Owners of ‘The Cotton Gin’ grateful for community support, hope to rebuild after fire

North Carolina

CURRITUCK, N.C. (WAVY) — If you’ve driven to the Outer Banks, no doubt you passed “The Cotton Gin.” It had a little bit of everything.

But now, the images you see are painting a picture of destruction from a fast-moving fire.

“The Cotton Gin” has been the Wright family business for decades, but after that massive fire on Saturday, all that’s left is rubble and debris. The family says they’re grateful for the community support and now they hope to rebuild.

The fire broke out Saturday afternoon.

“I ran out of my house, didn’t even have my phone,” said owner Tom Wright. “I ran across the field, immediately she tried to look and make sure people were out of the building.”

Wright tried to help as he watched his family’s business go up in flames.

“It was like we couldn’t get it out,” he said.

Firefighters battled the blaze for hours. They couldn’t save the building, but their persistence didn’t go unnoticed.

“I want those people to know that, from our family to theirs, we really appreciate it,” Wright said.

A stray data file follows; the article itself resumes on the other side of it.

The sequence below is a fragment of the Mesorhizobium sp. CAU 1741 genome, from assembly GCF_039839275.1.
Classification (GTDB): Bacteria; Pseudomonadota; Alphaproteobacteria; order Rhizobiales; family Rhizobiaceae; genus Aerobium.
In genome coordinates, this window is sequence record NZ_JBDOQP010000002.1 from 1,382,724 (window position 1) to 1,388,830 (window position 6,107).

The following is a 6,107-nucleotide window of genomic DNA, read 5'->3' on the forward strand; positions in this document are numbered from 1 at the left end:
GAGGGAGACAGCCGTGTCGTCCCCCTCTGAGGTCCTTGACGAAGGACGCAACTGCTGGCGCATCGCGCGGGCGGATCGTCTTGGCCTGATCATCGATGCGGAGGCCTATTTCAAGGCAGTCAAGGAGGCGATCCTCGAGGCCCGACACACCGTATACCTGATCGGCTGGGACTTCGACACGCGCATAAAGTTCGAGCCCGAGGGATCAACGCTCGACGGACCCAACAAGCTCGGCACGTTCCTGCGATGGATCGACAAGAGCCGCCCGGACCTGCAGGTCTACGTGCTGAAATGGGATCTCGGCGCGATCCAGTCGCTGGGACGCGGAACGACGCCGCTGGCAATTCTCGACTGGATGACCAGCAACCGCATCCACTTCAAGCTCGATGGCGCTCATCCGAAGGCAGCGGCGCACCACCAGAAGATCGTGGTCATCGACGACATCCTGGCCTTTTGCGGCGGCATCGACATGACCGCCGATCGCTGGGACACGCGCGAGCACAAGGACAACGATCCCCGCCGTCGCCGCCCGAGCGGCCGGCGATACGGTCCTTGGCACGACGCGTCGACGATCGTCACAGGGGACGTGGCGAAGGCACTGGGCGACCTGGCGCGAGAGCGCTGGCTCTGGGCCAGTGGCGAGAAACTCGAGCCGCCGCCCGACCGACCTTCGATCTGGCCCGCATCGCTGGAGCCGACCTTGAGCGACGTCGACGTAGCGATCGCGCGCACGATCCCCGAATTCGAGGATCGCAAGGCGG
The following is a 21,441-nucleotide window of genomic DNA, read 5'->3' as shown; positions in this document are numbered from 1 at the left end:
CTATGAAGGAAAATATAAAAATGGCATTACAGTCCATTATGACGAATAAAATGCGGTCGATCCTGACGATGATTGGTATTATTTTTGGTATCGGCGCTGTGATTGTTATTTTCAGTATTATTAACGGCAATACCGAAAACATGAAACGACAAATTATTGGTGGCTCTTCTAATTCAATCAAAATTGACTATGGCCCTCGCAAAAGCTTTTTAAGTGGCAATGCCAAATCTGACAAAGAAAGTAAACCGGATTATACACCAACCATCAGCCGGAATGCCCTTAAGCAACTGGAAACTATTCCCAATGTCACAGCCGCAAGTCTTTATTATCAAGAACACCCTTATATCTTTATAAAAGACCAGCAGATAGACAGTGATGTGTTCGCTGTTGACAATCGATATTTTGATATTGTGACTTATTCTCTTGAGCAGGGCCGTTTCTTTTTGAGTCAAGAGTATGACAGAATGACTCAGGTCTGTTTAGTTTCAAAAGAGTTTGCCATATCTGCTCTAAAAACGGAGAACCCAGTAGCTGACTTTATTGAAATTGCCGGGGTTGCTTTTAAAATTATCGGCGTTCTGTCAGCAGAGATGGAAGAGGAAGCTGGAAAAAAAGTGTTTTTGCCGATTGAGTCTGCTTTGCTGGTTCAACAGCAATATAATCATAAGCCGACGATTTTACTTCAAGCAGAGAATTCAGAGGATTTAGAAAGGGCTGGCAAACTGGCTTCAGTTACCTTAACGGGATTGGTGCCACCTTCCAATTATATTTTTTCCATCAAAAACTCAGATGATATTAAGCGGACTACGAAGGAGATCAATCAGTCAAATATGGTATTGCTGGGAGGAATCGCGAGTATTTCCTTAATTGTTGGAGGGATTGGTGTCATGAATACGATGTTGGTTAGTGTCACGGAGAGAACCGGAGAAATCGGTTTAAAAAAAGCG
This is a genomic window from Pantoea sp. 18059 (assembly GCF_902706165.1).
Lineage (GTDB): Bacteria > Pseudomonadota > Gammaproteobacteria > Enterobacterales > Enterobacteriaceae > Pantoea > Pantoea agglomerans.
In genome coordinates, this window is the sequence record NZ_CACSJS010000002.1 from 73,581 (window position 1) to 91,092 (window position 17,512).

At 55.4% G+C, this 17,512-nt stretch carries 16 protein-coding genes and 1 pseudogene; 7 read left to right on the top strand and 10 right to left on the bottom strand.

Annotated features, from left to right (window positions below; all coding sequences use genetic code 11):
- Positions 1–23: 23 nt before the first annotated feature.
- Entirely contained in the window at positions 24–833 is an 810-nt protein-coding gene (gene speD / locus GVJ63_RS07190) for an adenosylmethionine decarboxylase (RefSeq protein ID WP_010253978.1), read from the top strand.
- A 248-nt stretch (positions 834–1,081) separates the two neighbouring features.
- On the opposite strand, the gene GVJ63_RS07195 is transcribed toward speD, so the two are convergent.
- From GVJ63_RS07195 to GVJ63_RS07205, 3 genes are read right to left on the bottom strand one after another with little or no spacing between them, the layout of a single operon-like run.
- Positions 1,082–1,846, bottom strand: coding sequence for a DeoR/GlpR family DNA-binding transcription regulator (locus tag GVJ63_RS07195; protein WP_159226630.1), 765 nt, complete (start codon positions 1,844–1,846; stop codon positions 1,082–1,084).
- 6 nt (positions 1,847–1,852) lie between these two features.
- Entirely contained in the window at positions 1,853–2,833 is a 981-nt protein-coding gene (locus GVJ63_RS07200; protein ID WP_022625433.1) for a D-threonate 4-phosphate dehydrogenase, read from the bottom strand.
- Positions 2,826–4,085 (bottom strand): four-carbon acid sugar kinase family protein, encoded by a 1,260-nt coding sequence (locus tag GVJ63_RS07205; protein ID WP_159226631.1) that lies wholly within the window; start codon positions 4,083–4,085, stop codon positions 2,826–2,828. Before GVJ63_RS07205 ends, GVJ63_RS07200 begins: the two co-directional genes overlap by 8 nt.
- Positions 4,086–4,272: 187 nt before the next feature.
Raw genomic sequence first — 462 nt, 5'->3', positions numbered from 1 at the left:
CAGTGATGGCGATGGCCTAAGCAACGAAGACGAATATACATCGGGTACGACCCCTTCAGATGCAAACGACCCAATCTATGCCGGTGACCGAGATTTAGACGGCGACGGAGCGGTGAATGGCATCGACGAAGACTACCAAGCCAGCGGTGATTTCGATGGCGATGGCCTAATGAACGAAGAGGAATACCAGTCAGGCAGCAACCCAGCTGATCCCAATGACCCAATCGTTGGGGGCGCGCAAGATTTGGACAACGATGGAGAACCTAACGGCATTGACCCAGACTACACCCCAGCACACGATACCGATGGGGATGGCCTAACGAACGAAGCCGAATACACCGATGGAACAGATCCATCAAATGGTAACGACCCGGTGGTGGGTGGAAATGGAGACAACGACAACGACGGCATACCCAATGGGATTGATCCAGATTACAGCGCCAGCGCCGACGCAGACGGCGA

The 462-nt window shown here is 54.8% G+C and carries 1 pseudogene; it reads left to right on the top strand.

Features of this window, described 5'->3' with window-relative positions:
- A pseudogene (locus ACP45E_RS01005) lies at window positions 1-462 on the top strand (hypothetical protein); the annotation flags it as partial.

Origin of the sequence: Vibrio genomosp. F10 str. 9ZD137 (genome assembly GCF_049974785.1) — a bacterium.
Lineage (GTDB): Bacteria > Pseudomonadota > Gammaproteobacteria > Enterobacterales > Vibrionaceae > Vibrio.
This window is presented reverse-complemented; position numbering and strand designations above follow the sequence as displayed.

The building started as a cotton gin in the 1920s. Tom’s parents bought it in the 1950s, opening a farmers market and country store in the 60s. In the 70s, he took it over, laying the groundwork for the store many people know and love.

“I think it’s had a lot of impact because it’s touched so many people and they were part of our family and we were part of their family and I think that’s probably some of what is really affecting people,” Wright said.

While the store changed throughout the years, the soul of it never did. That’s why people keep stopping by, saying hi to the family, snapping pictures to remember the good times.

“Our whole family is thankful for the kind words and the messages and every time somebody slows down as they pass by and we wave,” said Tom’s son, John. “Currituck is still like that.”

As for what’s next, the family says they want to rebuild.

John said, “I’d love to rebuild it. I think they would too. That’s what you want to see. It’s just, it took like 90 years to get there.”

For now, they will take it day by day and with the community behind them, they will keep moving forward.

“We’re going to try to pick up the pieces and do what we can to see if we can put it back together,” Tom said.

The family says there is still a lot of clean up to do.

The cause is still under investigation.

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